grellian's Reviews > Warbreaker

Warbreaker by Brandon Sanderson
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's review
Jul 12, 2011

really liked it
bookshelves: epic-fantasy

In a very short period of time the prose of Brandon Sanderson has soared to the heights of fantasy fiction. One of his latest novels is “Warbreaker” which, once more, does not disappoint and has the potential to attract even more staunch members of the author’s fan club. The plot of the book focuses on the intertwined fates of three main characters and is further strengthened by a solid setting and an unbelievably original magical system.

Lightsong is a god who questions his divinity and whiles away time in sarcasm and wry humor leveled at the more civil (yet rather overindulged) gods from the pantheon. Sensing the false security of his secluded world, the constant manipulation and lies of the priests, Lightsong starts questioning his privileged position and ask himself whether this temple of his is not just an overly comfortable prison. In Idris, far away from the court of gods, where modesty is a virtue and colorful clothing is strictly forbidden, two princesses reverse their positions and are forced to deal with the consequences. The elderly and mature Vivenna has spent all her life preparing for a wedding with the dreaded king of a rival country. But when her lively and guileless sister Siri is sent in her stead, the fastidious and clinically calm princess decides to act on her own and finds herself overwhelmed with responsibilities and encircled by foes. Siri, though frustrated and unnerved by this new world of tasteless colors and endless intrigues, is not a little girl anymore and she weaves an intricate scheme to deceive those foolish enough to underestimate her.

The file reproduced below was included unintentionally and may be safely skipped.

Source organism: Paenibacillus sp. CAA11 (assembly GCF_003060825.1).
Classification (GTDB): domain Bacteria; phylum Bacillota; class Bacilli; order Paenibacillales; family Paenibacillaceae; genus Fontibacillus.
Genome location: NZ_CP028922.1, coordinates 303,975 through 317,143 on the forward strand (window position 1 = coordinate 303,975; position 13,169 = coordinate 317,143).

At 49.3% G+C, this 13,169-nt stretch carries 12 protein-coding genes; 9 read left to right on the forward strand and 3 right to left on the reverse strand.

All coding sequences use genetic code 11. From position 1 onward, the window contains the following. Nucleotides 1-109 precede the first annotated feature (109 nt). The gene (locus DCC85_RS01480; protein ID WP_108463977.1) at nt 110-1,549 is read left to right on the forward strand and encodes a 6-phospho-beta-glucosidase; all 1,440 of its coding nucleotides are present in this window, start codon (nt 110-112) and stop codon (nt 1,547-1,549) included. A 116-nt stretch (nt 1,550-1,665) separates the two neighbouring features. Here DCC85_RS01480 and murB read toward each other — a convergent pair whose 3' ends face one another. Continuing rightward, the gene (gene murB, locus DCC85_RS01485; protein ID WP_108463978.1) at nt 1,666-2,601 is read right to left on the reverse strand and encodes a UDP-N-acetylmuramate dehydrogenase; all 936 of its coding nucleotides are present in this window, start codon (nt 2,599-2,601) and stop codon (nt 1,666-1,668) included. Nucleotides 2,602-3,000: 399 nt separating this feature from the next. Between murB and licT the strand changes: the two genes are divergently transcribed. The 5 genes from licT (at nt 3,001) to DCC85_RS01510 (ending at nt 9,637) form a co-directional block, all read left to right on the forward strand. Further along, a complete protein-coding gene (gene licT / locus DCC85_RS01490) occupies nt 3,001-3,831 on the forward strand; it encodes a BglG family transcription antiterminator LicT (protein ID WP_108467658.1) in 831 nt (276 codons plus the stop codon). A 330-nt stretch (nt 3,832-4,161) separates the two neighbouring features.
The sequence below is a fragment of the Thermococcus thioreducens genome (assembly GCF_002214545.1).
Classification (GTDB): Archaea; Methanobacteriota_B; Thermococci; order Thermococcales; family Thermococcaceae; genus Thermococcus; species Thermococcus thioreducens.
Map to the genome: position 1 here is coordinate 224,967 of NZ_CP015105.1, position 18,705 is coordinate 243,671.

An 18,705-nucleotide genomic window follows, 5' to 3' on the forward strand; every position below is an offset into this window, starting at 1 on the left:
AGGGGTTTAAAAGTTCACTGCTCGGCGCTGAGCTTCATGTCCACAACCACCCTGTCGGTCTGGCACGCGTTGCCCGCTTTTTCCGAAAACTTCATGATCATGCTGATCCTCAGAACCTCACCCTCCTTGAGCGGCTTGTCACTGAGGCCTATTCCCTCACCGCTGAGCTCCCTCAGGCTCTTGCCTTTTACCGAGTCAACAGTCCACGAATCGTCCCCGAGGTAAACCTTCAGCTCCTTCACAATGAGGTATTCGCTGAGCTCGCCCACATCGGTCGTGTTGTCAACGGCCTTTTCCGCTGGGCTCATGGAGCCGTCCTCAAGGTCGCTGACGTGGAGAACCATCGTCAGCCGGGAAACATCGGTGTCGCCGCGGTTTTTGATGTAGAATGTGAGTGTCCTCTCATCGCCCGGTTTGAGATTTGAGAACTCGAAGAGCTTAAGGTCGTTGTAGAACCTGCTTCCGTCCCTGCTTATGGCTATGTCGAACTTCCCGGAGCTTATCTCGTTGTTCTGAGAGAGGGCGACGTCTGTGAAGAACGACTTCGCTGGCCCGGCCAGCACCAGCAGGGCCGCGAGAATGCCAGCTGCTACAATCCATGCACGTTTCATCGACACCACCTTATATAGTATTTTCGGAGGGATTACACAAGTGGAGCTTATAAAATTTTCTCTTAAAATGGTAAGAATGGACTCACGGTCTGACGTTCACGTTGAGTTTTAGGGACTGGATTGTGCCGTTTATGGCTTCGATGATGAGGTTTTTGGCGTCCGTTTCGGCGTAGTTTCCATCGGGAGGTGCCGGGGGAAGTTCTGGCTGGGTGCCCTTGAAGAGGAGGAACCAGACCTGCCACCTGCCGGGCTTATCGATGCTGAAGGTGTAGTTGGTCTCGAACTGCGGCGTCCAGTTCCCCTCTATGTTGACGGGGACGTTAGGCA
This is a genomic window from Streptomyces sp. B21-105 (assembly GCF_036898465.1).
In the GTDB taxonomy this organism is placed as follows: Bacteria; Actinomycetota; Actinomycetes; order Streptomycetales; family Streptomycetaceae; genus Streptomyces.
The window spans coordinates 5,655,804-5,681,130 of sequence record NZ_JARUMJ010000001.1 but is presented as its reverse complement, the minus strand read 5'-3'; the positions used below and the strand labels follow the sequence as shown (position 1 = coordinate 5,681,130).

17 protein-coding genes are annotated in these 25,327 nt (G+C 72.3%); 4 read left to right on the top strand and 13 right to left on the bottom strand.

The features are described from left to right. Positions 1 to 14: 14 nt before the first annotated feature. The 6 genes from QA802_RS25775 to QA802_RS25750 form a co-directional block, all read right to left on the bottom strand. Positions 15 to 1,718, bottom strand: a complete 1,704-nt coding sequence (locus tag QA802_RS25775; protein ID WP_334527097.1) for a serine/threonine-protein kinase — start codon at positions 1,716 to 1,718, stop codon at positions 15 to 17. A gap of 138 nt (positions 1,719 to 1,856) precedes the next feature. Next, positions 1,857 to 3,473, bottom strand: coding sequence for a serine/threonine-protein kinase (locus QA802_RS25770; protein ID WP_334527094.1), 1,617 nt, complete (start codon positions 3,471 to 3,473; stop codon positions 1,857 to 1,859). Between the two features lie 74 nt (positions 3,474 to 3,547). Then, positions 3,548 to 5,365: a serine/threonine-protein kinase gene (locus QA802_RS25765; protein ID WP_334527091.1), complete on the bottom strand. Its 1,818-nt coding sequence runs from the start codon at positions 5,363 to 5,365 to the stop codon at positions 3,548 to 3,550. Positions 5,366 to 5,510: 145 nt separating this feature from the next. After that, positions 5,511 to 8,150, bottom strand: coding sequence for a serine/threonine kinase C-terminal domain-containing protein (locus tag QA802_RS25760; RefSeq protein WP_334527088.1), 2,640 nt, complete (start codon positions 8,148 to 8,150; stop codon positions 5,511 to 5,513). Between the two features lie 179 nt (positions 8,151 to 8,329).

As in all of Sanderson’s previous works, magic plays a pivotal role in the setting of “Warbreaker”. The author has created a system based on colors, their intensity and hue being of utmost importance. In this world, every person has at least a single Breath, the so-called BioChroma, which enables them to discern one color from the other. The more Breaths one possesses, the more capable of influencing the environment he becomes. All in all, the magical system enables the author to describe dynamic battles that well rival those in “Mistborn” and with the progress of the story, the reader witnesses some spectacular displays of BioChroma.

Nonetheless, the strength of “Warbreaker” is not this fabulously described magical system, but the interaction between protagonists, their clashing worldviews that make the novel consistent and plausible. Through the frequent change of characters’ view point, Brandon Sanderson has managed to flesh out individuals that are part of a society and a hierarchy. As a result, our stubborn heroes are well-developed in terms of demeanor and peculiarities. Rarely do I encounter characters that last beyond the end of a book, that are unique and subject to drastic change.

Of course, there are some minor ones that have been thrown into the novel with an exact purpose and therefore seriously lack decent background and motivation. Nevertheless, “Warbreaker” is undoubtedly an excellent continuation of Brandon Sanderson’s domination in the fantasy genre. No matter how hard I try to find fault with an aspect of his writing, there is none. Persevering characters, an elaborate storyline with unexpected plot twists and magic that drains out color are just little shreds of what a reader encounters in this richly detailed world of intrigue, betrayal and love.

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